Emotions in Child Psychotherapy
Published by: Oxford University Press
Buy the Book: Amazon, Barnes & Noble, IndieBound, Books-A-Million, Amazon
Emotions in Child Psychotherapy is based on a series of lectures I presented to the faculty and trainees of New York – Presbyterian Hospital, Westchester Division, in 2005.
In this book, I offer an integrative framework for child therapy, based on a contemporary understanding of a child’s emotional experience. I show how a systematic focus on children’s emotions provides new understandings of all phases of the therapeutic process as well as effective ways of solving persistent clinical problems: how to engage more children in treatment, mitigate a child’s resistance, and provide the kind of understanding to children that promotes openness, initiative, and positive character development.
"It is refreshing and even inspiring to come across a book like Kenneth Barish's....Barish is remarkable in his ability to draw comfortably from many different intellectual streams simultaneously. While psychoanalysis remains his fountainhead, he is glad to acknowledge the contributions of developmental psychopathology, cognitive behavioral treatment, ethology, cognitive psychology, and neuropsychology...It is heartening to have such an elegantly integrated and optimistic perspective on child psychotherapy available. I heartily recommend it to all trainees, but I especially urge more senior psychotherapists and psychoanalysts to give it their time and attention. I predict that Barish's integrative framework will allow them to see their work—with adults as well as with children—in a new light and that their therapeutic technique will be the better for having read this book."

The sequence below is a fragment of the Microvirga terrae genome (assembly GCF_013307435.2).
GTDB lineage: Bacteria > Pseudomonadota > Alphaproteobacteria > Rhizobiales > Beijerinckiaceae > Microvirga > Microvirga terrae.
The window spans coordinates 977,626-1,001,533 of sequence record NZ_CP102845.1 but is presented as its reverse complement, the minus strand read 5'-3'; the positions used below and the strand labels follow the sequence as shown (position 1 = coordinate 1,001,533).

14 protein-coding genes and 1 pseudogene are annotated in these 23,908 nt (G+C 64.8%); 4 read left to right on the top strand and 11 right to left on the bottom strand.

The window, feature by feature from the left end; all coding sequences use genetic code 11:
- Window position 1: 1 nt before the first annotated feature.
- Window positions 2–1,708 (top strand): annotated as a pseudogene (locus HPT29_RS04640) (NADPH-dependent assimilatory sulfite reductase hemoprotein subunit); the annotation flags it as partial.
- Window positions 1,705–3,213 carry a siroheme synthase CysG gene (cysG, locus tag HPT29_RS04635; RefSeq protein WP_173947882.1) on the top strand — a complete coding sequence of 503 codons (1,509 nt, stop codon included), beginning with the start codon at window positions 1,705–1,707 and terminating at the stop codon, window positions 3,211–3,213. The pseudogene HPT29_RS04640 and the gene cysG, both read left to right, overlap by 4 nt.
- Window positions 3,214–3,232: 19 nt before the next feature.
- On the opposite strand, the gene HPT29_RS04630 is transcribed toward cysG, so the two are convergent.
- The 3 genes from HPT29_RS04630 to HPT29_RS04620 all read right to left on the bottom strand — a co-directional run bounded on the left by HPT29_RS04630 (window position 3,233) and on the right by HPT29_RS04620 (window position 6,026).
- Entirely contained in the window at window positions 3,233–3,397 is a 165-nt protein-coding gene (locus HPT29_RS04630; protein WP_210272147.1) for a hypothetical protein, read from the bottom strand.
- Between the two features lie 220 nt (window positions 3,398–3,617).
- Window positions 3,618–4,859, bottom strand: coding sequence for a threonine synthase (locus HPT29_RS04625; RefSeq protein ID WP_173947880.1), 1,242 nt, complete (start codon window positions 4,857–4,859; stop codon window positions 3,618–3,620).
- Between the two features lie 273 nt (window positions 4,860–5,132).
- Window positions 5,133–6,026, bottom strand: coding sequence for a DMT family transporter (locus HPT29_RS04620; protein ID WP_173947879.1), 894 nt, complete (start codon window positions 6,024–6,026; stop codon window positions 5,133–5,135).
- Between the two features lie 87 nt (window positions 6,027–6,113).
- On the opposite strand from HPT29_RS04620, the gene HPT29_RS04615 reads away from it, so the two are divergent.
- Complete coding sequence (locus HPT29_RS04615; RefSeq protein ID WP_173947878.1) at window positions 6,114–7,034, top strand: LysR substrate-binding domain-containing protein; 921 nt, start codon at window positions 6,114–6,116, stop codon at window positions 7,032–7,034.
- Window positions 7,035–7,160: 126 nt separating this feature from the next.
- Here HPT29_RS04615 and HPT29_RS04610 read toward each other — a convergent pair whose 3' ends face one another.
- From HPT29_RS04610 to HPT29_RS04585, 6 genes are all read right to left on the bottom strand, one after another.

—Paul M. Brinich, as reviewed in PsycCRITIQUES®
“This book is a gem: practical, wise, and scholarly. Dr. Barish integrates the best of a psycho-dynamically informed perspective with recent, research-based findings from the neurosciences, attachment research, and cognitive-,behavioral as well as systemically informed perspectives. I wish I could have read this book when I was beginning my clinical work.”
—Jonathan Cohen, Ph.D., President, Center for Social and Emotional Education, and co-author of Making Your School Safe: Strategies to Protect Children and Promote Learning
“An insightful, integrative, and clinically sensitive book that will help students and professionals of all major theoretical orientations appreciate the value of emotions and emotion theory in the practice of child psychotherapy. Barish presents a rich theoretical and conceptual framework in which to understand and treat diverse childhood disorders. This book comes at a particularly important time, when empirical support for various treatments is growing dramatically, and when the field is looking for developmentally sensitive interventions that not only incorporate emotion theory but also possess evidence that they actually work. The approach espoused in this book, although not fully tested at this time, will surely help set the stage for thoughtful review and appraisal of such interventions. It is a must read for all serious students of child psychotherapy.”
—Thomas H. Ollendick, Ph.D., University Distinguished Professor and Director, Child Study Center, Virginia Polytechnic Institute and State University